Judicial Review on behalf of two victims of John Worboys issued in High Court today.
Dossier of unreported cases and cases reported but not prosecuted to be presented to police and CPS urging new charges to be brought
On 25 January solicitors on behalf of two women who were raped and sexually assaulted by John Worboys issued a claim for judicial review against the Parole Board and the Secretary of State for Justice (SSJ) challenging the decision to release John Worboys (now known as John Radford) from prison. The application includes a request for urgent consideration seeking a stay of the release of Worboys pending the outcome of the proceedings.
The two Claimants are known as ‘DSD’ and ‘NBV’ from previous proceedings against the Metropolitan police arising from their failures to investigate their original reports of attacks by Worboys. The Claim incorporates two grounds. The first ground directed at both the SSJ and Parole Board argues that Rule 25 of the Parole Board rules which prohibits the publication of any reasons for a Parole Board decision is ‘ultra vires’ and therefore unlawful as it imposes a blanket ban on disclosure of reasons and thereby abrogates the fundamental principle of open justice. The second ground argues that the Parole Board decision is irrational on the basis of all known facts including: the long history of cold calculated attacks on a large number of women; Worboys’ failure to acknowledge his guilt until, if at all, very recently; and the fact he has remained throughout his sentence in a high security prison without testing in open conditions, the Board having decided he was unsafe to transfer as recently as two years prior to the Parole Board decision to release him.
The two Claimants who were not informed of the decision to release Worboys nor consulted on licence conditions are convinced that Worboys remains a danger to women. Their view is shared by many victims who have come forward recently, as well as the public at large. The Claimants, who would much rather put this case behind them, consider they must do all they can to reduce the risk to other women and seek public accountability. To ensure that they are not at any financial risk by bringing this claim a Crowd Justice campaign has been launched and an appeal for ongoing support is being made. Although other parties may also be launching challenges the perspective of victims is paramount in a case of this nature https://www.crowdjustice.com/case/challenge-worboys-release/.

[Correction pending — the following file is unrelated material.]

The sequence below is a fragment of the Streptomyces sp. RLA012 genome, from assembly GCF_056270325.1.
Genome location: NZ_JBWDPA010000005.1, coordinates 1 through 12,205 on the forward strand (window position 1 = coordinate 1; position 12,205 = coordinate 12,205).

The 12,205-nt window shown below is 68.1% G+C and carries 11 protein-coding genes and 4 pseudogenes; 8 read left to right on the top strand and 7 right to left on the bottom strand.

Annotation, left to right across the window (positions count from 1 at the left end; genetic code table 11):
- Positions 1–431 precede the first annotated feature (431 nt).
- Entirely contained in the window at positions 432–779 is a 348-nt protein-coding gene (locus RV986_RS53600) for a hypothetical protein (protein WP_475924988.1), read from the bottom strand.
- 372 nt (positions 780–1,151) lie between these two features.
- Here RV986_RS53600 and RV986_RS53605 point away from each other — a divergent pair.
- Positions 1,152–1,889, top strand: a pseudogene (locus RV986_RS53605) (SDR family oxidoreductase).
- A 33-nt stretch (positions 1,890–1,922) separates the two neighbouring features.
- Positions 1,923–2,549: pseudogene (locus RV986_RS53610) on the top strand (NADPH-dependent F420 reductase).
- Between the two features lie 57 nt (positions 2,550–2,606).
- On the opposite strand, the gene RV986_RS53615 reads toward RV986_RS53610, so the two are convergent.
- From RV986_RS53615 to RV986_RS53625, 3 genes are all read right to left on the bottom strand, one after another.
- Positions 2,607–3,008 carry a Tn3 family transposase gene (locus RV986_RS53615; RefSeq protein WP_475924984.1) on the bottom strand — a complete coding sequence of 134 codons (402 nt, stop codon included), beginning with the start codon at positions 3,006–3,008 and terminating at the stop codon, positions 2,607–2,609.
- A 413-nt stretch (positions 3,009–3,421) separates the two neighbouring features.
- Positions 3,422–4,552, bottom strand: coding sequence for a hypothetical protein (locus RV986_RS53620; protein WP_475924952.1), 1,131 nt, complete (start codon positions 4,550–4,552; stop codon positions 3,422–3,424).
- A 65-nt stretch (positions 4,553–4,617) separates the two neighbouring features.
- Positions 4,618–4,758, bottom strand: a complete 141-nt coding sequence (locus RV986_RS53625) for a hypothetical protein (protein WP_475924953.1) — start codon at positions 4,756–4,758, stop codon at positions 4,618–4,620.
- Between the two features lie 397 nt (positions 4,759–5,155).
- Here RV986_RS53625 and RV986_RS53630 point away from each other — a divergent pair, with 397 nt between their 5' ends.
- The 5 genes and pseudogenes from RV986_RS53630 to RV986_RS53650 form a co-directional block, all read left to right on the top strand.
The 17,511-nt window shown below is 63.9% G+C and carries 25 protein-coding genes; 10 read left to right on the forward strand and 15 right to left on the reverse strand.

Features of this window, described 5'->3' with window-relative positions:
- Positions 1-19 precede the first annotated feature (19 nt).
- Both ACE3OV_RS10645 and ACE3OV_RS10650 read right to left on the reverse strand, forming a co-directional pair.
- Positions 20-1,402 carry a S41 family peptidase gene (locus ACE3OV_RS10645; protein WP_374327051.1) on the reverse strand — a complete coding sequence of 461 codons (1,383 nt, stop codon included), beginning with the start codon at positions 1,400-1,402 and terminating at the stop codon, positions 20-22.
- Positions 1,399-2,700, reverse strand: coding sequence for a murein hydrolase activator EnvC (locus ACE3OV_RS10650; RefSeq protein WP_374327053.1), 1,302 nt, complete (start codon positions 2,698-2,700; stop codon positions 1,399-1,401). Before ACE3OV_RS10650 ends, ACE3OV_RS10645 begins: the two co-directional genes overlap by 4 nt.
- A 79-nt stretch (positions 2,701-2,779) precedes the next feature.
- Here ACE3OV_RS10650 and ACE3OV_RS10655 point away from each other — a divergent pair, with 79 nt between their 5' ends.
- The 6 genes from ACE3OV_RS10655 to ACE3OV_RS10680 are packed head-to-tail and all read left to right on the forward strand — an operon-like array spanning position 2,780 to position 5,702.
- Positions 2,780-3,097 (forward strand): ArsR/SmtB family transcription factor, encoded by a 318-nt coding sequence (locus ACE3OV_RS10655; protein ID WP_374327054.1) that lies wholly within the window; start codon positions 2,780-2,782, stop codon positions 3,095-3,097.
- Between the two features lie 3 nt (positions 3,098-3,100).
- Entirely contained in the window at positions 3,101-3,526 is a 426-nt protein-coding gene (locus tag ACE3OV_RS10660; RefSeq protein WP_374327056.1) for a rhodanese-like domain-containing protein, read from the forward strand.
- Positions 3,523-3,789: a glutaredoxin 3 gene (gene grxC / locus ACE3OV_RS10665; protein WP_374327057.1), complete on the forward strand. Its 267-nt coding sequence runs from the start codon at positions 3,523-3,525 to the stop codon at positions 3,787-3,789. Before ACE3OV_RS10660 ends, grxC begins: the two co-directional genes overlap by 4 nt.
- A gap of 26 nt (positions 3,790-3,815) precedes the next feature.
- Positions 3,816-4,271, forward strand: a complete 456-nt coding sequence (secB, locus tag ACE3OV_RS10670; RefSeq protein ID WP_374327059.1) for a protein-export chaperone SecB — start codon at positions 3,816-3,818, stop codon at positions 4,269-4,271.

Harriet Wistrich, solicitor for the Claimants has been contacted by a number of other victims of Worboys and she will be presenting a dossier of cases to the police and the Crown Prosecution Service requesting they investigate further and prosecute. The dossier includes two previously unreported cases from 2002 and 2003 and two cases that were investigated by the police that would pass the evidential threshold but have not been prosecuted.
For further information:
DSD was raped by Worboys in 2003 and reported to the police immediately. NBV was attacked in 2007 and also reported immediately. They subsequently brought a human rights claim against the police for their abject failures in the original investigations. The court has found in their favour, although police appealed to the Supreme Court and a decision is still awaited. NBV was a complainant in the criminal trial and Worboys was convicted of offences against her. DSD was told that her case passed the evidential threshold but they did not need her to provide evidence as the CPS did not wish to overload the indictment. Both women were assured that Worboys would not be released for a very long time. Neither women were contacted about the parole process and the first they learnt of the decision to release him was on 4th January 2018, when this was reported in the media.